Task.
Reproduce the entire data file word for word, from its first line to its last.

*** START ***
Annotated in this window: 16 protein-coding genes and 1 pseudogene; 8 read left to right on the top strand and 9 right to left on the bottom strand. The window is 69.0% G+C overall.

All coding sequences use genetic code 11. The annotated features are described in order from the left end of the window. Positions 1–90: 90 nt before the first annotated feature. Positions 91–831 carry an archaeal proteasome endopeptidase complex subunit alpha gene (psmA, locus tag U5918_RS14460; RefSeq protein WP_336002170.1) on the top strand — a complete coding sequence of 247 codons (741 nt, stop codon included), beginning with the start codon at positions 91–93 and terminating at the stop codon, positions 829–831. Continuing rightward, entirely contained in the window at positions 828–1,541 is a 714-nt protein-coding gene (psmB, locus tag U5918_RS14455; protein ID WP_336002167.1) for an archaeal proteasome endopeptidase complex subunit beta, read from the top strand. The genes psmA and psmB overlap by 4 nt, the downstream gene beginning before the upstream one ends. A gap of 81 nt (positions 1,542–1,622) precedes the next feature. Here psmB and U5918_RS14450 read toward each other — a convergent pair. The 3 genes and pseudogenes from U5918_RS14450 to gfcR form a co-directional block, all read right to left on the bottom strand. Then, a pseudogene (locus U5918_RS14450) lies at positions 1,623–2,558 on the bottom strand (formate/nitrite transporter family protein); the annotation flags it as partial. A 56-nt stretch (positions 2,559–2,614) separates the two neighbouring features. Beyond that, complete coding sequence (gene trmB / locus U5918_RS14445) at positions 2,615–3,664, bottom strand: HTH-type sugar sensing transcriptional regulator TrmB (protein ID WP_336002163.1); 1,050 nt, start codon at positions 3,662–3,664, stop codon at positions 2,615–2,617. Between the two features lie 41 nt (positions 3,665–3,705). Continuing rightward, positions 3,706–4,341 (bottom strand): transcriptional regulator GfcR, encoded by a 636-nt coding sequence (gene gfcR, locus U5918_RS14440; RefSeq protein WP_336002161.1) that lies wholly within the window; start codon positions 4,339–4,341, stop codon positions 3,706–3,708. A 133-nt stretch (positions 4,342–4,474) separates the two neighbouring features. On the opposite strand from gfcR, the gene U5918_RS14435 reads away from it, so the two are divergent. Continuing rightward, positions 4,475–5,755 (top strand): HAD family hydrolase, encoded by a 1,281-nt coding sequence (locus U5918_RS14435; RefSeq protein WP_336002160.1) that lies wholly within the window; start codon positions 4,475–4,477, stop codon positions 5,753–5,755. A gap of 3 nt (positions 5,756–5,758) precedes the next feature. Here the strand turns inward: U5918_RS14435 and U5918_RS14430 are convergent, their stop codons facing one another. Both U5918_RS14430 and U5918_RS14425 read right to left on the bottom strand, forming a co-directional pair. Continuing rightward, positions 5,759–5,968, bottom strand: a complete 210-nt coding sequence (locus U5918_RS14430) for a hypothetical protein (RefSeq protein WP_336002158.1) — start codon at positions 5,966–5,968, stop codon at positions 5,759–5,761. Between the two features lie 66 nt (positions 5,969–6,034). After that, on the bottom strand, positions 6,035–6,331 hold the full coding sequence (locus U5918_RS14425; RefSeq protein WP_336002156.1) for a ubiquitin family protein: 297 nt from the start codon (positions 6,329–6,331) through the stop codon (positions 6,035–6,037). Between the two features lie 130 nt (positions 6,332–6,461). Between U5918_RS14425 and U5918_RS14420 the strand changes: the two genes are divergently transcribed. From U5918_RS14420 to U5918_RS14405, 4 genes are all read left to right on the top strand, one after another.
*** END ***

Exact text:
Annotated in this window: 16 protein-coding genes and 1 pseudogene; 8 read left to right on the top strand and 9 right to left on the bottom strand. The window is 69.0% G+C overall.

All coding sequences use genetic code 11. The annotated features are described in order from the left end of the window. Positions 1–90: 90 nt before the first annotated feature. Positions 91–831 carry an archaeal proteasome endopeptidase complex subunit alpha gene (psmA, locus tag U5918_RS14460; RefSeq protein WP_336002170.1) on the top strand — a complete coding sequence of 247 codons (741 nt, stop codon included), beginning with the start codon at positions 91–93 and terminating at the stop codon, positions 829–831. Continuing rightward, entirely contained in the window at positions 828–1,541 is a 714-nt protein-coding gene (psmB, locus tag U5918_RS14455; protein ID WP_336002167.1) for an archaeal proteasome endopeptidase complex subunit beta, read from the top strand. The genes psmA and psmB overlap by 4 nt, the downstream gene beginning before the upstream one ends. A gap of 81 nt (positions 1,542–1,622) precedes the next feature. Here psmB and U5918_RS14450 read toward each other — a convergent pair. The 3 genes and pseudogenes from U5918_RS14450 to gfcR form a co-directional block, all read right to left on the bottom strand. Then, a pseudogene (locus U5918_RS14450) lies at positions 1,623–2,558 on the bottom strand (formate/nitrite transporter family protein); the annotation flags it as partial. A 56-nt stretch (positions 2,559–2,614) separates the two neighbouring features. Beyond that, complete coding sequence (gene trmB / locus U5918_RS14445) at positions 2,615–3,664, bottom strand: HTH-type sugar sensing transcriptional regulator TrmB (protein ID WP_336002163.1); 1,050 nt, start codon at positions 3,662–3,664, stop codon at positions 2,615–2,617. Between the two features lie 41 nt (positions 3,665–3,705). Continuing rightward, positions 3,706–4,341 (bottom strand): transcriptional regulator GfcR, encoded by a 636-nt coding sequence (gene gfcR, locus U5918_RS14440; RefSeq protein WP_336002161.1) that lies wholly within the window; start codon positions 4,339–4,341, stop codon positions 3,706–3,708. A 133-nt stretch (positions 4,342–4,474) separates the two neighbouring features. On the opposite strand from gfcR, the gene U5918_RS14435 reads away from it, so the two are divergent. Continuing rightward, positions 4,475–5,755 (top strand): HAD family hydrolase, encoded by a 1,281-nt coding sequence (locus U5918_RS14435; RefSeq protein WP_336002160.1) that lies wholly within the window; start codon positions 4,475–4,477, stop codon positions 5,753–5,755. A gap of 3 nt (positions 5,756–5,758) precedes the next feature. Here the strand turns inward: U5918_RS14435 and U5918_RS14430 are convergent, their stop codons facing one another. Both U5918_RS14430 and U5918_RS14425 read right to left on the bottom strand, forming a co-directional pair. Continuing rightward, positions 5,759–5,968, bottom strand: a complete 210-nt coding sequence (locus U5918_RS14430) for a hypothetical protein (RefSeq protein WP_336002158.1) — start codon at positions 5,966–5,968, stop codon at positions 5,759–5,761. Between the two features lie 66 nt (positions 5,969–6,034). After that, on the bottom strand, positions 6,035–6,331 hold the full coding sequence (locus U5918_RS14425; RefSeq protein WP_336002156.1) for a ubiquitin family protein: 297 nt from the start codon (positions 6,329–6,331) through the stop codon (positions 6,035–6,037). Between the two features lie 130 nt (positions 6,332–6,461). Between U5918_RS14425 and U5918_RS14420 the strand changes: the two genes are divergently transcribed. From U5918_RS14420 to U5918_RS14405, 4 genes are all read left to right on the top strand, one after another.